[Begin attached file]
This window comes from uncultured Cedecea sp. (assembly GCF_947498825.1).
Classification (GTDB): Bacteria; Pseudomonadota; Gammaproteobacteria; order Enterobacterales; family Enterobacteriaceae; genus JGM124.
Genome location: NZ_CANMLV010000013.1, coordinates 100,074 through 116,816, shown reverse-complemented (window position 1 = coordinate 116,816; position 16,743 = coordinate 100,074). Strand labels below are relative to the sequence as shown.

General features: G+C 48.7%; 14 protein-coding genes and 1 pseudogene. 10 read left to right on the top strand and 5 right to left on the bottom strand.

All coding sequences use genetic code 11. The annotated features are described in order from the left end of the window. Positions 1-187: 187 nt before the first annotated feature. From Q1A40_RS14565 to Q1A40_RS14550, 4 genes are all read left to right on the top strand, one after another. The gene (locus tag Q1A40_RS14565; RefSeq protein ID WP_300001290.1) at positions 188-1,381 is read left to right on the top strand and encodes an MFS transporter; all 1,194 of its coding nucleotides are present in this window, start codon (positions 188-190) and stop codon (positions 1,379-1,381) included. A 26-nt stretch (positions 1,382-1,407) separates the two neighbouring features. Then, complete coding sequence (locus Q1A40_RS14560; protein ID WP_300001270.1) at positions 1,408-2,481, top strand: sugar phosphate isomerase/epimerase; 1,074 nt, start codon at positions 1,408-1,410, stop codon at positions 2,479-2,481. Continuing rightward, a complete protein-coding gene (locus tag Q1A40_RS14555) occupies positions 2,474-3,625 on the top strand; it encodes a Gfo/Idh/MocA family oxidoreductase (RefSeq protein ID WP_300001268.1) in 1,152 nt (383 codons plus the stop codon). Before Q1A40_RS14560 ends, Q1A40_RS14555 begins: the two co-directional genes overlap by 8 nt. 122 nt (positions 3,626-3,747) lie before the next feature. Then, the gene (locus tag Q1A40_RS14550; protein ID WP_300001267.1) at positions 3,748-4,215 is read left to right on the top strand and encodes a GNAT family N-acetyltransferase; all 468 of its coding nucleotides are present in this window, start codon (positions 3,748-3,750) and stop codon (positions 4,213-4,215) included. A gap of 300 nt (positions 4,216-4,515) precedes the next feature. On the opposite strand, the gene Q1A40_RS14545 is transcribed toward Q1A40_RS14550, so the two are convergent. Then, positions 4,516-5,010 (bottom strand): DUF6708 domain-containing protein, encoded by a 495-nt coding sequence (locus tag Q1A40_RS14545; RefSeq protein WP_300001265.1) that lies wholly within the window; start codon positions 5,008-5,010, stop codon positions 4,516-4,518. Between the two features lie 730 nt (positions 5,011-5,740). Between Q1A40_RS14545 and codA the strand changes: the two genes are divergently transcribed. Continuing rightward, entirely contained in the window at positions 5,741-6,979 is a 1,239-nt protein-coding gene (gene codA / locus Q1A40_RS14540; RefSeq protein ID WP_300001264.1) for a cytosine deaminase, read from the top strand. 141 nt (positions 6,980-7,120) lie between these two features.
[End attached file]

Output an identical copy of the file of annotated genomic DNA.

This window comes from uncultured Cedecea sp. (assembly GCF_947498825.1).
Classification (GTDB): Bacteria; Pseudomonadota; Gammaproteobacteria; order Enterobacterales; family Enterobacteriaceae; genus JGM124.
Genome location: NZ_CANMLV010000013.1, coordinates 100,074 through 116,816, shown reverse-complemented (window position 1 = coordinate 116,816; position 16,743 = coordinate 100,074). Strand labels below are relative to the sequence as shown.

General features: G+C 48.7%; 14 protein-coding genes and 1 pseudogene. 10 read left to right on the top strand and 5 right to left on the bottom strand.

All coding sequences use genetic code 11. The annotated features are described in order from the left end of the window. Positions 1-187: 187 nt before the first annotated feature. From Q1A40_RS14565 to Q1A40_RS14550, 4 genes are all read left to right on the top strand, one after another. The gene (locus tag Q1A40_RS14565; RefSeq protein ID WP_300001290.1) at positions 188-1,381 is read left to right on the top strand and encodes an MFS transporter; all 1,194 of its coding nucleotides are present in this window, start codon (positions 188-190) and stop codon (positions 1,379-1,381) included. A 26-nt stretch (positions 1,382-1,407) separates the two neighbouring features. Then, complete coding sequence (locus Q1A40_RS14560; protein ID WP_300001270.1) at positions 1,408-2,481, top strand: sugar phosphate isomerase/epimerase; 1,074 nt, start codon at positions 1,408-1,410, stop codon at positions 2,479-2,481. Continuing rightward, a complete protein-coding gene (locus tag Q1A40_RS14555) occupies positions 2,474-3,625 on the top strand; it encodes a Gfo/Idh/MocA family oxidoreductase (RefSeq protein ID WP_300001268.1) in 1,152 nt (383 codons plus the stop codon). Before Q1A40_RS14560 ends, Q1A40_RS14555 begins: the two co-directional genes overlap by 8 nt. 122 nt (positions 3,626-3,747) lie before the next feature. Then, the gene (locus tag Q1A40_RS14550; protein ID WP_300001267.1) at positions 3,748-4,215 is read left to right on the top strand and encodes a GNAT family N-acetyltransferase; all 468 of its coding nucleotides are present in this window, start codon (positions 3,748-3,750) and stop codon (positions 4,213-4,215) included. A gap of 300 nt (positions 4,216-4,515) precedes the next feature. On the opposite strand, the gene Q1A40_RS14545 is transcribed toward Q1A40_RS14550, so the two are convergent. Then, positions 4,516-5,010 (bottom strand): DUF6708 domain-containing protein, encoded by a 495-nt coding sequence (locus tag Q1A40_RS14545; RefSeq protein WP_300001265.1) that lies wholly within the window; start codon positions 5,008-5,010, stop codon positions 4,516-4,518. Between the two features lie 730 nt (positions 5,011-5,740). Between Q1A40_RS14545 and codA the strand changes: the two genes are divergently transcribed. Continuing rightward, entirely contained in the window at positions 5,741-6,979 is a 1,239-nt protein-coding gene (gene codA / locus Q1A40_RS14540; RefSeq protein ID WP_300001264.1) for a cytosine deaminase, read from the top strand. 141 nt (positions 6,980-7,120) lie between these two features.